Many in the congregation, especially older women, will enthusiastically introduce me to their friends when they see me shopping or at a social event. In a sense they are ‘proud’ of me, and of having a woman minister.
    As with earthchick, I have found ecumenical relationships the most problematic area. I am in a very conservative area theologically, except for the congregation I am in ministry with, and am tolerated [and I think that is all] by clergy from other churches. I think this is partly because of the denomination I am part of, and partly my gender. The problem seems more with clergy than the lay people I have met from other churches.
    Good luck with the transition,

  2. From a purely practical viewpoint...before the first Sunday morning, make sure that you can see over the pulpit and can be seen (especially if you are short, but many pulpits were made for tall men). And, a frequent complaint about women preachers is that they can't be heard. So check out the sound system and microphone and make adjustments if you think they are necessary.

    Other than that, I'll echo the "be yourself" advice.

    I was the first female minister for a small church in the city, and I'm proud to say they called another woman after me.

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  4. I was the first female pastor in my first call, though it was somewhat tempered by being an associate with a male senior pastor. One thing that surprised me was that some of the resistance to women clergy (and I didn't experience much of it, honestly) came from younger women; I had expected some angst from the older generation, but they were much more open than I'd thought. I also experience occasional problems with specific women who later admit (or realize) that they wanted to become pastors themselves, and either didn't or couldn't, so their frustration gets directed at me. Again, hasn't happened often, but good to know about.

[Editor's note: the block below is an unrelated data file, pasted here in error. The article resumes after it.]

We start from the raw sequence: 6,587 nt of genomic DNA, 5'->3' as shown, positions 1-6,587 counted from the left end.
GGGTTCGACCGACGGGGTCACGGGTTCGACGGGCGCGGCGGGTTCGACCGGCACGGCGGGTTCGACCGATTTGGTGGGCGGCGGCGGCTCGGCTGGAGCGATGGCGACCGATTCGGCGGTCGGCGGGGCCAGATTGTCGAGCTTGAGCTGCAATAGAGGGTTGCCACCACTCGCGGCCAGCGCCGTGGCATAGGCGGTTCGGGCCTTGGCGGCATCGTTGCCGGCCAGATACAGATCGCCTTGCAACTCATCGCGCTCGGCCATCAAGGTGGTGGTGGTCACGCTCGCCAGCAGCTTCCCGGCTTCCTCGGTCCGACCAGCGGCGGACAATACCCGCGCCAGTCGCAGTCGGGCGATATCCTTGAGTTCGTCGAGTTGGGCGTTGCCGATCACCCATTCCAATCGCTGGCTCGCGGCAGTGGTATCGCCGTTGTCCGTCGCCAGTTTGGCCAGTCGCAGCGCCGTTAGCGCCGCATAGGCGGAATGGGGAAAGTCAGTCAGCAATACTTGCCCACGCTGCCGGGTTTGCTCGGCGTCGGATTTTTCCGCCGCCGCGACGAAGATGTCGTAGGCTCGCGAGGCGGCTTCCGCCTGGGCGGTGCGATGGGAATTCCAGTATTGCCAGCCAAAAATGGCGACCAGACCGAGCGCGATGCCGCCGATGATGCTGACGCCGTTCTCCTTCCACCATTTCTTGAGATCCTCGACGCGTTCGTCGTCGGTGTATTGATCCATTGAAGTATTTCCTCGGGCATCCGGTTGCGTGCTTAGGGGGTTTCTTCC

Also, I advise not letting too many of the weird comments ("you're too pretty to be a minister," "did you get your haircut?" "how come you aren't married yet?" etc.) get to you. Develop a good sense of humor. It's much easier on your soul.

  5. You should be prepared for parishioners to not understand the line between pastoral care and "mothering." Just this week I received a call from a member asking if I would mind bringing a casserole for the dinner after the funeral I was officiating. People don't know how to treat a minister's husband, but they expect a female minister to be both minister and wife rolled into one. However, my experience has been that calm explanations of my role generally resolve the issue.

    I think it also helps to have some "lines" prepared for times in those ecumenical settings when someone questions your ordination or your call. Make very clear that God has called you for this purpose. They may argue with you or your denomination, but most don't have the audacity to argue with God.